Golden Rules For Selecting A Color Scheme

Last update: 2021-09-26

Color has always played an important role in design.

Your designs could easily become confusing and pain in the eyes if you don’t understand and learn by heart the golden rules for selecting a color scheme.

In this post, we’ll walk you through the 6 most important rules. Read on!

Monochromatic

Golden Rules For Selecting A Color Scheme

This is a very popular color scheme, especially in logo design or in minimalist home designs.

It either includes just one dominant color or combines the original color with multiple shapes so that they will resonate with each other and form a monochromatic color scheme.

Since it’s neither fussy nor complicated, the monochrome color scheme looks very pleasant to the viewer. Its simplicity prevents your eyes from being too distracted by other elements so that you’ll be fully focused on the important features, such as content.

Golden Rules For Selecting A Color Scheme

This rule is also used to make simple typefaces become sharper and more attractive.

However, that simplicity (and sometimes somewhat monotonous) makes it difficult for the designer to accentuate some details in their work.

Analogous

Golden Rules For Selecting A Color Scheme

This rule works very well with colors next to each other on the color wheel; thereby, creating very courteous and attractive color schemes.

Although there is a mix of colors, since they sit next to each other on the color wheel, the color scheme is not too confusing and complicated. On the contrary, it is very calming and pleasing to the eyes.

Compared to the monochromatic rule, this one offers more various color choices. So, when using them, you can easily distinguish the different contents of a product.

How to use analogous rule

An analogous color scheme commonly includes three colors sitting next to each other on the color wheel. For example:

Golden Rules For Selecting A Color Scheme

The very first step is to pick out a dominant color. This color will then be used the most and the other ones should interact well with it.

The second color takes the role of distinguishing important parts of content on a product. And the third one is for not very important details (usually for decorative details).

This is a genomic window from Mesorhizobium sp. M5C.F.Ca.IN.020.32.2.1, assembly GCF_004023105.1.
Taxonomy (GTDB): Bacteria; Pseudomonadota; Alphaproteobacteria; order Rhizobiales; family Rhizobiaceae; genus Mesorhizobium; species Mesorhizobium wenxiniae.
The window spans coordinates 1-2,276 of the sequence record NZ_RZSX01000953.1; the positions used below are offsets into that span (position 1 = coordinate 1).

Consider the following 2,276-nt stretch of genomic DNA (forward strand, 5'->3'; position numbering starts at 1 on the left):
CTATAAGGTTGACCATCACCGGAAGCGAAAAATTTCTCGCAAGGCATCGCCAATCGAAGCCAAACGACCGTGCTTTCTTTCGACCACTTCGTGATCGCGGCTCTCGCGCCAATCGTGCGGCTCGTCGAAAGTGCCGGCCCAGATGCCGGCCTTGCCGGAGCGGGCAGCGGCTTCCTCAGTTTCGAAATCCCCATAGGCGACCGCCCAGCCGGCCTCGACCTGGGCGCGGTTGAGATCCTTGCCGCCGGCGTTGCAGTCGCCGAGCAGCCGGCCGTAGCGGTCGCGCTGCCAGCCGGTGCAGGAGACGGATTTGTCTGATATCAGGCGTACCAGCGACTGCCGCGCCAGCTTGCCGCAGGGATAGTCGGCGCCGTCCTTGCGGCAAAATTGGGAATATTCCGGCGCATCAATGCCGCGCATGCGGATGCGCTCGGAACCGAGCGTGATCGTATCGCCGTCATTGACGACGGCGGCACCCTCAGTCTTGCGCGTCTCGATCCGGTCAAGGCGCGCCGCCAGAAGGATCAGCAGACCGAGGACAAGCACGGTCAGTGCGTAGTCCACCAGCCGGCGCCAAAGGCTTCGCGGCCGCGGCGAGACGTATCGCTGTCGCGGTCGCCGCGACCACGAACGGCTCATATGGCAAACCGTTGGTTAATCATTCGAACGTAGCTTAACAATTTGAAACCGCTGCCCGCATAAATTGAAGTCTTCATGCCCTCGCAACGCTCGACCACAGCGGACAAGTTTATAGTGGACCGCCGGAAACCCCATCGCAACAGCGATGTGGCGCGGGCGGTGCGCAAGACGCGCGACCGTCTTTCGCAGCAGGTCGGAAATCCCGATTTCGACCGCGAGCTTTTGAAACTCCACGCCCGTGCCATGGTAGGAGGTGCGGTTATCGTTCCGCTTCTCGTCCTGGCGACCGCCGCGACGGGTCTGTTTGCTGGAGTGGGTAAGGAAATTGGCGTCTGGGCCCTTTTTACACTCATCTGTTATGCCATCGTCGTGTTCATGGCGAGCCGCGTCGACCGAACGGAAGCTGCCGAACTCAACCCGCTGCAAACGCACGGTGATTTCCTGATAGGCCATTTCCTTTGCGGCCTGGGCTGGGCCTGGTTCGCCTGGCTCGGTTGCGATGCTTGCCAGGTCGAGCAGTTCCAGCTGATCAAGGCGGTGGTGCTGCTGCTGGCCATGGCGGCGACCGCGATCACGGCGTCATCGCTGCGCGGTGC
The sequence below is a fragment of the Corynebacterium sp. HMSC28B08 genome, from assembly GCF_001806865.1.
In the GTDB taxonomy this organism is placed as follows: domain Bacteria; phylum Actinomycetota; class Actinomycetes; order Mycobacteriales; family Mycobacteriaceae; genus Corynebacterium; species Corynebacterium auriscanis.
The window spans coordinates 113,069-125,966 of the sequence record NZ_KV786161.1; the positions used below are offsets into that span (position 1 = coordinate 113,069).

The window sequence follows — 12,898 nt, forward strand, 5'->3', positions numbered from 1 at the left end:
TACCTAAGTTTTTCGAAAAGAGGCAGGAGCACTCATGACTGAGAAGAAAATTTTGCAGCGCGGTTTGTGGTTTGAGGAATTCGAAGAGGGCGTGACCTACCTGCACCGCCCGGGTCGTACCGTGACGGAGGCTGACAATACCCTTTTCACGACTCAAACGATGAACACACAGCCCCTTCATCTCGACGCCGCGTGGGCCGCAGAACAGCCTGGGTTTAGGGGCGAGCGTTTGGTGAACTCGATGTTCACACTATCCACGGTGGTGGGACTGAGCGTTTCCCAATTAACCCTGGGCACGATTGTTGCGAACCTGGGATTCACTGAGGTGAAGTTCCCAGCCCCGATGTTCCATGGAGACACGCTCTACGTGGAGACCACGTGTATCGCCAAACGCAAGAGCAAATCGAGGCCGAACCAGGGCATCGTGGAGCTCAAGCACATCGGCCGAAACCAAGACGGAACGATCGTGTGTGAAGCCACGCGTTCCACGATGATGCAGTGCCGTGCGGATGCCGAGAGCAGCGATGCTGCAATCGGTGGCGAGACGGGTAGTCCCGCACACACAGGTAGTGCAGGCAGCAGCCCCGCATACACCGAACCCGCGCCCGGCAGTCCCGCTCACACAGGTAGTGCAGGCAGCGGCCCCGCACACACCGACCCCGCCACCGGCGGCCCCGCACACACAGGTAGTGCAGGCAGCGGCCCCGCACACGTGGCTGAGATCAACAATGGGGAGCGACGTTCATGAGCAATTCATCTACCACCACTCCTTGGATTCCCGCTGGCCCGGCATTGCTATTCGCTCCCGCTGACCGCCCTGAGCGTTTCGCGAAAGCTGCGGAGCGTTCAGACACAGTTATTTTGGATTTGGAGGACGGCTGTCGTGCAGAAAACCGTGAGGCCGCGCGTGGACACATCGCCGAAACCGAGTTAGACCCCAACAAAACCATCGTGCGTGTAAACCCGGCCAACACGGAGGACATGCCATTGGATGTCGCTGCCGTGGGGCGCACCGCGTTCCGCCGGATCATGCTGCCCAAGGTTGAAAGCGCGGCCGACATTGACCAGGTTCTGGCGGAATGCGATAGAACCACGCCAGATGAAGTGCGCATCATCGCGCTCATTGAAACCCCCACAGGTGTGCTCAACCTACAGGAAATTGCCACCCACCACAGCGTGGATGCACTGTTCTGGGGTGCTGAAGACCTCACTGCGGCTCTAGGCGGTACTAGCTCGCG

Complementary

Golden Rules For Selecting A Color Scheme

This rule uses matching pairs of colors on the color wheel to create dynamic and energetic color schemes. Obviously, with the pair of symmetrical colors used, it is very easy to give points to important details.

Also, because of the contrast between colors, complementary is completely out of place if your product has a style of relaxation and lightness.

Similar to analogous, designers will pick out a dominant color. From there, they’ll find the contrasting color.

Note: This rule doesn’t work well with desaturated colors because they will lose the high contrast between pairs of colors.

Triadic

Golden Rules For Selecting A Color Scheme

This is the safest rule out of a bunch.

It is formed with three colors sitting at three different colors on the color wheel as long as they create an equilateral triangle. Because of that, these three colors combine and complement each other to bring a balance to the whole color scheme.

Some designers really love to use this rule because their customers regularly leave good feedback such as harmony and balance of the color used.

But we won’t recommend you try this rule if you want to create an accent on your product. Triadic is sometimes too safe and the color scheme looks very monotonous and underexposed.

Split-Complementary

Golden Rules For Selecting A Color Scheme

This is perfect for those designers who want their product to be attractive and impressive to the users from the very first glance.

Split-complementary is made up of three colors located at three different angles on the color wheel as long as they together form an isosceles triangle.

You can add one more color as long as it matches one of the two colors that make up the base of the isosceles triangle.

Because of the flexibility in color selection, it brings numerous opportunities to designers to explore and find unique color pairs for their products.

Split-complementary is very popular these days and it’s mainly made up of two main colors – white and black, adorned with the eye-catching third one (such as red, green, or blue), along with extra details.

This rule is simple and safe but very effective.

However, to make it a little bit more challenging, you can use those vibrant colors (like yellow, red, and blue) as the main one.

Compound Complementary or Rectangular Tetradic

Golden Rules For Selecting A Color Scheme

This rule is the most complex out there. But if you take extra effort and time to choose colors carefully, it will make your product look impressively new and modern, very suitable for many current design trends.

The color scheme is made up of two pairs of direct complementary colors, the contradictions, and complementarities of which are also its strengths as well as unique characteristics.

At first, these pairs of colors seem to be difficult to coordinate and use properly. In other words, it will take you extra time and effort for selecting and coloring your products.

A trick to make this step more easy and quickly is to balance out between red and cold colors, such as between red and blue or yellow and purple.

Conclusion

Above are the 6 golden rules for selecting a color scheme that you need to know. Hopefully, this post gave you many pieces of useful information. Thanks for reading!

Eugene Williams
Eugene Williams

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